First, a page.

Many of us in the world of horticulture possess an essential tool of the trade: the gardener’s journal. The purpose of the gardener’s journal can be as unique as the personality of the user.
For example, some gardeners will use their journals as precious keepsakes to record their feelings, challenges and successes against the backdrop of each passing season. Less esoteric are the sowers who use their journals to record the exact location of specific plantings and to identify which plants do best in a given area of their landscapes.
Here’s a quick summary of how gardeners may choose to use their journals:
• As a planning guide to document current and future areas for plant selection, location and growth potential.
• As a seasonal book of remembrance to catalog the caretaker’s victories and challenges in the garden as well as to record personal thoughts and feelings along the way.
• As a purchasing guide to list and describe various sources of plant materials and supplies as well as pricing information, sales receipts and vendor data.
• As a project management tool to record specific plantings, growth and survival rates, cost data, hours invested and expenses.
• As a historical record of the garden to provide a plant inventory, record of localized conditions, planting data, sun exposure readings, soil analysis and key planting dates.
As you can see, the gardener’s journal can be as unique as its author. In addition, the focus of the journal can be further expanded or customized with the addition of schematics, artwork, spreadsheets, poems, diagrams, instructions and even recipes.
In addition to the intended purpose of the gardener’s journal, it might be helpful to take a look at various journal formats available:
• Traditional formats: The spiral-bound notebook represents a trusty paper format which is convenient, easy to use and won’t break the grower’s bank. Likewise, the three-ring binder with pockets is also a very traditional format that can provide pockets for photos, removable reference listings, to-do lists and information that can be organized by plant or garden location. Finally, some gardeners may opt for a simple index card file which offers both great flexibility and ease of use.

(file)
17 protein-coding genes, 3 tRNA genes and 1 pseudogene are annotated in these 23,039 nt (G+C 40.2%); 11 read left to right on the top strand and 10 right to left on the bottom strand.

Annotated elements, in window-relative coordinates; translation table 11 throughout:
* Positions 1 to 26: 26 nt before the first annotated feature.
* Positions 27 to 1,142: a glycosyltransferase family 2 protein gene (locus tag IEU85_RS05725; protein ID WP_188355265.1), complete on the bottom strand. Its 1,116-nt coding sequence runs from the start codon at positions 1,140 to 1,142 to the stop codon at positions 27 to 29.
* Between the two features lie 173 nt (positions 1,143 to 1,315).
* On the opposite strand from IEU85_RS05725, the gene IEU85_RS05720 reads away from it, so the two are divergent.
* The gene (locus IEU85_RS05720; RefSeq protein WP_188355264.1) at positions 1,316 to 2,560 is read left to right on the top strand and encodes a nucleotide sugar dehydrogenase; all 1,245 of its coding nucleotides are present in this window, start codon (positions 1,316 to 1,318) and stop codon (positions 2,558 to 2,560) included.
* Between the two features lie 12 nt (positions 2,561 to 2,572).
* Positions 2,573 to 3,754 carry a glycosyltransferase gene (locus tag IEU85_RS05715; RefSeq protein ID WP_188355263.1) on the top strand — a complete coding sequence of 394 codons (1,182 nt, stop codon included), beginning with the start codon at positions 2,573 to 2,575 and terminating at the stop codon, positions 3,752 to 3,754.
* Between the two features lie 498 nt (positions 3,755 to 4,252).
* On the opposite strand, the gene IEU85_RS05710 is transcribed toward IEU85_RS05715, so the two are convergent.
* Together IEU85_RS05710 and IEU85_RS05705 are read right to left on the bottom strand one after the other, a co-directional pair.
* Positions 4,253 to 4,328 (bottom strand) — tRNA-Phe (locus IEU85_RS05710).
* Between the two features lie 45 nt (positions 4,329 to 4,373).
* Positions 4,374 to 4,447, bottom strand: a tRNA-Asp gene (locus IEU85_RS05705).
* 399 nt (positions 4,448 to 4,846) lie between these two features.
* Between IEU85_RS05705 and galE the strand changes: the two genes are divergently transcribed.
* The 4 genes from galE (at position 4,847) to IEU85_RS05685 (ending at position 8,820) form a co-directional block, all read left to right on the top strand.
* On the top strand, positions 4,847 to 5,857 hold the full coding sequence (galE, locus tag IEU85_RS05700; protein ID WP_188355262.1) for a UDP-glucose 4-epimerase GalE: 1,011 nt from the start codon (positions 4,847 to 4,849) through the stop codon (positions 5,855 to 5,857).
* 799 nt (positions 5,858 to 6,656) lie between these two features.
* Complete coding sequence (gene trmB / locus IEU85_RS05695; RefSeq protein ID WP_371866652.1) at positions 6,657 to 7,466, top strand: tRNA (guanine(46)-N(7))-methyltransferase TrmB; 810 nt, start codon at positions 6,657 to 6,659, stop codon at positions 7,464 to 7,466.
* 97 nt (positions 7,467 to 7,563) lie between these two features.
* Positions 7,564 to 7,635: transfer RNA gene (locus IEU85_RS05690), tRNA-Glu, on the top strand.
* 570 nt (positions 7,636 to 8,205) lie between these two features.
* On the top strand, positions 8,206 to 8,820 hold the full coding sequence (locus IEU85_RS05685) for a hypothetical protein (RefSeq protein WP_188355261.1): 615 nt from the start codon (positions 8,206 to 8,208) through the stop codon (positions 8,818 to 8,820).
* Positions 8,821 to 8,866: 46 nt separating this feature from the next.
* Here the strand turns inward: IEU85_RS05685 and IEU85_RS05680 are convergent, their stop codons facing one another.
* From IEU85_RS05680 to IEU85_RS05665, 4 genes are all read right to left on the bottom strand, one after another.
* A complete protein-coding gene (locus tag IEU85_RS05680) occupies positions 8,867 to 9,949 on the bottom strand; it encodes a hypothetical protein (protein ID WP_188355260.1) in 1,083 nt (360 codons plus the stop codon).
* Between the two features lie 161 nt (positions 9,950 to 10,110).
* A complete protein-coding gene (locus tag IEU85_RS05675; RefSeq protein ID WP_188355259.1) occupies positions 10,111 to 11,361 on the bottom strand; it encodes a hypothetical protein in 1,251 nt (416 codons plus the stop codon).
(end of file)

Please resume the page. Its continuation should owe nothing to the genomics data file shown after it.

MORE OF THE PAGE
• Electronic formats: There are a number of electronic formats that run the range from low-tech to more high-tech options. Software-based journals provide an electronic format that can provide tools for organizing data, spreadsheets, plant inventory lists, weather data and plant identification information. Another option is an online journal which allows the user to gather and share information, plan landscape designs, update task lists, generate reminders and link to other garden websites via the internet. Mobile journal applications can provide on-the-go plant identification, specific garden location information, take and receive photos, obtain weather forecasts and reference other horticultural resources.
Whether plant growth is viewed as an art or a science, or both, the gardener’s journal provides an excellent tool to document not only one’s victories and occasional challenges but also the joys and personal growth derived from the act of nurturing crop success.
I’ve covered here a number of general uses of the journal, such as providing a memoir of personal garden remembrances or using it as a more scientific compendium of specific garden characteristics and soil data. I’ve also shared thoughts on both traditional and electronic formats which offer a variety of features to consider such as the ability to store data, cost considerations, added convenience and the ability to archive illustrations.
In the end, it is up to the grower regarding how they use a garden journal. The determination will rest with the intended use of the journal, while the personal needs and preferences of the gardener will help guide the specific format selected.
No matter which choice you make, a journal of your garden’s life will be a lasting treasure as well as a handy guide from season to season.
This information is provided as a service of the Henderson County Extension Master Gardener Volunteer program. Got gardening questions? Call 828-697-4801 or email firstname.lastname@example.org for answers.